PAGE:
• Player Rankings: This used to be displayed in the F12 developer console, but now has a much cleaner-looking display on the Configuration page. SaltBot tracks player data as well as character data. The most frequent bettors’ betting stats can be viewed via these buttons.

New: Help and Github links

The question mark and Github icons lead here and to SaltBot’s Github pages, respectively. If it’s not apparent from the comments below, I no longer maintain SaltBot and so questions and concerns should be directed to the Github page where Reconman and a few others work on it. Also, Reconman is very patient, but for his sanity, if you have a bug you’d like to report, please read the bug reporting guide. It’s short.

Getting Started

To install the available historical data, download “65k records without exhibitions June 2016.txt” from Github, or one of the other seed data files, and import it with the “Import Records” button. (Alternatively, you can let Monk mode gather your own data for you for a while.) From there, you can switch to Scientist mode and SaltBot will take over for you. Happy betting!

This article recounts the story of how I became one of the wealthiest 100 players on a virtual betting site with over 10,000 active users. I was looking to sharpen up my JavaScript skills when I came across a mention on Hacker News of what turned out to be the perfect learning project opportunity: Salty’s Dream Casino.


Salty’s Dream Casino

A little bit of background is in order. Salty’s Dream Casino, a.k.a. SaltyBet, is a website whose main feature is an embedded Twitch video window and chat. The video window shows a video game called M.U.G.E.N. running 24/7. The game is a fighting game, and if you sign up for an account on, you are given 400 “salty bucks” and can bet on who will win the fights. It’s all play money of course, and if you run out, you automatically get a minimum amount so that you can continue betting. There are no human players controlling the characters; they are computer-controlled, some with better or worse AI. (Some have laughably bad AI, but that’s part of the fun.) The characters are all player created and there are over 5000 of them spanning over 5 tiers: P, B, A, S, X.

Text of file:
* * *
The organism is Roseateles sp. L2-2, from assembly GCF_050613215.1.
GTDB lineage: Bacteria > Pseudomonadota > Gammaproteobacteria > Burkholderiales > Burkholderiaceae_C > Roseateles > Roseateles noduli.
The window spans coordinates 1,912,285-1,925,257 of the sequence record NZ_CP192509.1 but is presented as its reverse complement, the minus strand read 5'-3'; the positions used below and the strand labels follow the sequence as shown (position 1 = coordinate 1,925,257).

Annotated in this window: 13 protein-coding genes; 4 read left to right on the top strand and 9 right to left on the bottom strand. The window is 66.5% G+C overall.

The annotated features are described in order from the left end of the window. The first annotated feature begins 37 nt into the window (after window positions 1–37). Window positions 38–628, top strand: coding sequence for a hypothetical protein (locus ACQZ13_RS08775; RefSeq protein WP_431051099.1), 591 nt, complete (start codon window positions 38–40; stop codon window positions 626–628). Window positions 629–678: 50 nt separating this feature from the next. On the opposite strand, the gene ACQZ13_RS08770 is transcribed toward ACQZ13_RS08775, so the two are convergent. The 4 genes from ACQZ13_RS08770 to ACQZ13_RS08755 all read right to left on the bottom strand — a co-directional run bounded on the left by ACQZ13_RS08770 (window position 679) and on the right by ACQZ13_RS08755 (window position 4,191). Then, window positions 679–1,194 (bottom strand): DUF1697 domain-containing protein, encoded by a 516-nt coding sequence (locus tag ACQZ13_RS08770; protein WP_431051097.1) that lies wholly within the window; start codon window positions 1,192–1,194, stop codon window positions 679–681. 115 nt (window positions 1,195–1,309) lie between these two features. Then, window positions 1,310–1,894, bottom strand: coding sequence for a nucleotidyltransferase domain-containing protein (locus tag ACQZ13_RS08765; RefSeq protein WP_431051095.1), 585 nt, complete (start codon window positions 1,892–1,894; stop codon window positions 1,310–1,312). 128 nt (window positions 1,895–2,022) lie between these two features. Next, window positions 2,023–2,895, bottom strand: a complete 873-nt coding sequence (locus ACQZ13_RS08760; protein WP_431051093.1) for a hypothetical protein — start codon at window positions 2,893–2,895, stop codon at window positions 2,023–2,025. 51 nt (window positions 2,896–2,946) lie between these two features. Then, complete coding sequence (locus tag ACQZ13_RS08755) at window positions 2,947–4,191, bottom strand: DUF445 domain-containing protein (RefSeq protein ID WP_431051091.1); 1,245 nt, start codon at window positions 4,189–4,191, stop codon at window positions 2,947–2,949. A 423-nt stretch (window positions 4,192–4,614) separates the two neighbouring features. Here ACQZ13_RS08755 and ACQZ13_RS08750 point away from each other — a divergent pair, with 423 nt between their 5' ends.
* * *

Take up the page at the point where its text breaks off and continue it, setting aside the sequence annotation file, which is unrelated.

What I saw in SaltyBet was fast iteration for development (most matches are over in 1-2 minutes, the perfect amount of time to fix the logic and come back), a fun project, and data that would translate well into features for some of the machine learning algorithms that I’d been studying.

My Short Trip to the “0.1%”

As I would be needing to inject JavaScript into the site, I decided to go the route of a Google Chrome extension. I didn’t know anything about browser extensions at the time, so that would also be a great learning opportunity. The initial step was to create a basic runtime that ran in parallel to the SaltyBet fighting match cycle. I set it up: the very first version of the bot picked a side randomly and bet 10% of total winnings.

Happy that I’d gotten the extension working, I left it on overnight. When I woke up, my ranking was #512 out of 400,000 total accounts, with $367,000. As I suspected, this was just a great stroke of luck. When I got home that day, the bot had pissed away most of the money.

The Progression of Strategies

In order to create strategies any more advanced than a coin toss, I would need to collect data. I implemented some basic stat collection using Chrome Storage, as well as records import and export, then got to work on the first real strategy, “More Wins”. As its name implies, it simply compared wins and losses in order to determine which character to bet on. If there was a tie, it resorted to a coin toss again.

I plugged in RGraph to see just how much better “More Wins” was doing than a coin toss. I was dismayed to see that although the coin toss strategy had the expected 50% accuracy rate, “More Wins” was at 40%! After modifying the bot to print out its decision-making logic at betting time, I realized that (A) lots of matches were being decided by coin tosses, and more importantly, (B) lots of bad calls were being made because I didn’t have enough data to effectively compare wins and losses. For example, if there were a matchup between a very strong character whom I didn’t have any data on, and a relatively weak character with one win and a bunch of losses, the loser’s single recorded win would trump the zero recorded wins of the champ.

(At this point, of course I could have signed up for a premium account and gotten full access to character statistics, but where’s the fun in that? Besides, I wanted my bot to be able to work with limited data, since premium accounts really just had a larger amount of limited data.)

My solution was to create “More Wins Cautious”, which would only make a bet if it had at least three recorded matches for each character. While MWC did do a few percentage points better, it almost never bet. Not a good solution.

I had a bit more data by this point and had also started to realize that comparing wins and losses both rewarded and penalized popular characters more than it should have. For example, consider the following two character records. The parts in parentheses represent data that my bot has recorded.

As you can see, “BenJ” is being rewarded for being popular rather than effective. My next strategy, “Ratio Balance” compared win percentage rather than number of wins. This yielded a fairly significant improvement: 55% accuracy.

Enter Machine Learning